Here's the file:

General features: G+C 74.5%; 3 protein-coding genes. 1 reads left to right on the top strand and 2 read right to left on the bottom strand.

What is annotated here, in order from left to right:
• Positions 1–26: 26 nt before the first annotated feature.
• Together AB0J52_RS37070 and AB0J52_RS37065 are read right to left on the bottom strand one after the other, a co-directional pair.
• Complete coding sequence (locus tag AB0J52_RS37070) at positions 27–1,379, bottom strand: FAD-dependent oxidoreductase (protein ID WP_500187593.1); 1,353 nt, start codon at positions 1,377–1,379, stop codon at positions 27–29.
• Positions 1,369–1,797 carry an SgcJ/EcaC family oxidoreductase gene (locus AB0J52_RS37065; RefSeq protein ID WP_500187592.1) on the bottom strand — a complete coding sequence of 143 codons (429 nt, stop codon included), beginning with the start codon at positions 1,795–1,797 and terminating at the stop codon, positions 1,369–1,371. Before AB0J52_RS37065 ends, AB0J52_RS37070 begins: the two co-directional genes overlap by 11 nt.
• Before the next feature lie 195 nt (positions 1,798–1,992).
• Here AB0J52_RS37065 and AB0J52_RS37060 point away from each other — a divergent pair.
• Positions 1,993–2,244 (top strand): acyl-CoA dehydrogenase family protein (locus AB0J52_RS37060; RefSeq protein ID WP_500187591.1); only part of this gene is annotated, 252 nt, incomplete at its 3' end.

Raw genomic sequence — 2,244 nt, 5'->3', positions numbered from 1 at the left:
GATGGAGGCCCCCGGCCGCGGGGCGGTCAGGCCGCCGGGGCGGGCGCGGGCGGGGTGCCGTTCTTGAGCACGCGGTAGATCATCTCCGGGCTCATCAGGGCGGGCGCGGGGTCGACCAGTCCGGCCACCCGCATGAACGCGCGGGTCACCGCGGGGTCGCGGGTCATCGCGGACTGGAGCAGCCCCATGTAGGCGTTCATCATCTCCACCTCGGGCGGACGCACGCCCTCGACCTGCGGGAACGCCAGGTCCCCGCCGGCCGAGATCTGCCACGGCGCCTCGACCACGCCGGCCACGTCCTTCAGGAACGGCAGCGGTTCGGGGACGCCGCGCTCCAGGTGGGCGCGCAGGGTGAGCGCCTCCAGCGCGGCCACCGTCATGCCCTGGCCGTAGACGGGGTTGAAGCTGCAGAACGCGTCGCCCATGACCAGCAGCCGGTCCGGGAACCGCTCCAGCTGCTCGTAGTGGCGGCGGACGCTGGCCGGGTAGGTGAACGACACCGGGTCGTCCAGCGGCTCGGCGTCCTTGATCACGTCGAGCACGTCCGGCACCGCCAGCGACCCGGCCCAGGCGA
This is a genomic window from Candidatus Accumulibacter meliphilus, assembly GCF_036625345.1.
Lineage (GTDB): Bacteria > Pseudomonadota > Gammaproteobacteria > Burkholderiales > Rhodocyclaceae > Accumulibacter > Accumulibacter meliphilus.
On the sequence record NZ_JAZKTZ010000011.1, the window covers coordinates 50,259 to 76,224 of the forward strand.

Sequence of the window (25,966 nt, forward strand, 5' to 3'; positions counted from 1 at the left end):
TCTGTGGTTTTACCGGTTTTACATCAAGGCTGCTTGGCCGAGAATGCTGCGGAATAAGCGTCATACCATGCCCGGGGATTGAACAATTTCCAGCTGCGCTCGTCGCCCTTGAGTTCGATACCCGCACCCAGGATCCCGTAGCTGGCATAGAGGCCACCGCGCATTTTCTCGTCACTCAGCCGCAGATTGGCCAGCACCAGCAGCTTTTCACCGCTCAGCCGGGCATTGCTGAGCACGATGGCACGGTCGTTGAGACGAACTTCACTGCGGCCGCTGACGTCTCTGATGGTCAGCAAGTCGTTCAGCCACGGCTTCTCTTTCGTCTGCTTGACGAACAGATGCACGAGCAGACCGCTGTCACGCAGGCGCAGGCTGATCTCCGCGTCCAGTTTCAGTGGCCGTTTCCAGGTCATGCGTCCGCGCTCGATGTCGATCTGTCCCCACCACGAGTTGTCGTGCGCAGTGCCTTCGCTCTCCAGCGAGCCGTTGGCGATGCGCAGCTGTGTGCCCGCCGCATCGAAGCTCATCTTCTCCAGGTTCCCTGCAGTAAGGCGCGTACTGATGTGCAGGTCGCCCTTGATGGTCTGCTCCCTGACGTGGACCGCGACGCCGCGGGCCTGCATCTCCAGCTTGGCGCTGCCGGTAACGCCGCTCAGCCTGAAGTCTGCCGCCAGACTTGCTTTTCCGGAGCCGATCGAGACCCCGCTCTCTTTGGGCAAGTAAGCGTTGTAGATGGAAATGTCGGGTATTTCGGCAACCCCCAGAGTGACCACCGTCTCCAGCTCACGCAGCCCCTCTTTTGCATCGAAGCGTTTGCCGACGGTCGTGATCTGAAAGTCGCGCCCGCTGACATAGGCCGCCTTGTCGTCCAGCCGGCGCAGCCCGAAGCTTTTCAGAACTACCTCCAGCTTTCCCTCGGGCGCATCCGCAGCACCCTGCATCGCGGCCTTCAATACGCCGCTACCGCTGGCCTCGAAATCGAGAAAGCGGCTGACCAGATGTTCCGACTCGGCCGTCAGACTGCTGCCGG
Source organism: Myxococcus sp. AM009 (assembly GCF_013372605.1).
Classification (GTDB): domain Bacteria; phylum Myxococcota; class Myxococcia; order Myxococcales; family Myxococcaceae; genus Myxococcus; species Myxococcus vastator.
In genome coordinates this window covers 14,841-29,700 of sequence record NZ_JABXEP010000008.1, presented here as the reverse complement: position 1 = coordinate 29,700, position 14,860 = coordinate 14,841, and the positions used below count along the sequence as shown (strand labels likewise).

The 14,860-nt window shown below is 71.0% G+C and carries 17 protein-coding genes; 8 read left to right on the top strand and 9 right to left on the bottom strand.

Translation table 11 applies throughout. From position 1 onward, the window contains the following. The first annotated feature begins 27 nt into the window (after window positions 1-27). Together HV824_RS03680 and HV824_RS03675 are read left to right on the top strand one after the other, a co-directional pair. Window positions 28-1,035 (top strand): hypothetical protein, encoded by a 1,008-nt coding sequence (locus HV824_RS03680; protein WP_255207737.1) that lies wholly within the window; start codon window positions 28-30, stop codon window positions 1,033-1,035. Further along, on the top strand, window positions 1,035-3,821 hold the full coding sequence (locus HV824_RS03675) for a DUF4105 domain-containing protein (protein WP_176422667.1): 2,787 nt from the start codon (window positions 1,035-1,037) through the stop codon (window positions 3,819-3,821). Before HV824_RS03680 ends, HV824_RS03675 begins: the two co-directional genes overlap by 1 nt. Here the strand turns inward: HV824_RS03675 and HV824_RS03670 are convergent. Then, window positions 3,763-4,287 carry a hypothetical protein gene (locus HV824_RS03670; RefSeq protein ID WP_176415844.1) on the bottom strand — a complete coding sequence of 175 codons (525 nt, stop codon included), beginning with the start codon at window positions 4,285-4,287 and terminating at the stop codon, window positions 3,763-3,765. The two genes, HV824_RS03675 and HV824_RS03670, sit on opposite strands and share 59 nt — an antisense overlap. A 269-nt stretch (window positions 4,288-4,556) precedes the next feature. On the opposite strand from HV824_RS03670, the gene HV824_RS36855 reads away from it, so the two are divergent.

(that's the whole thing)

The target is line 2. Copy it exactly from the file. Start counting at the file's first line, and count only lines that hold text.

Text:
What is annotated here, in order from left to right: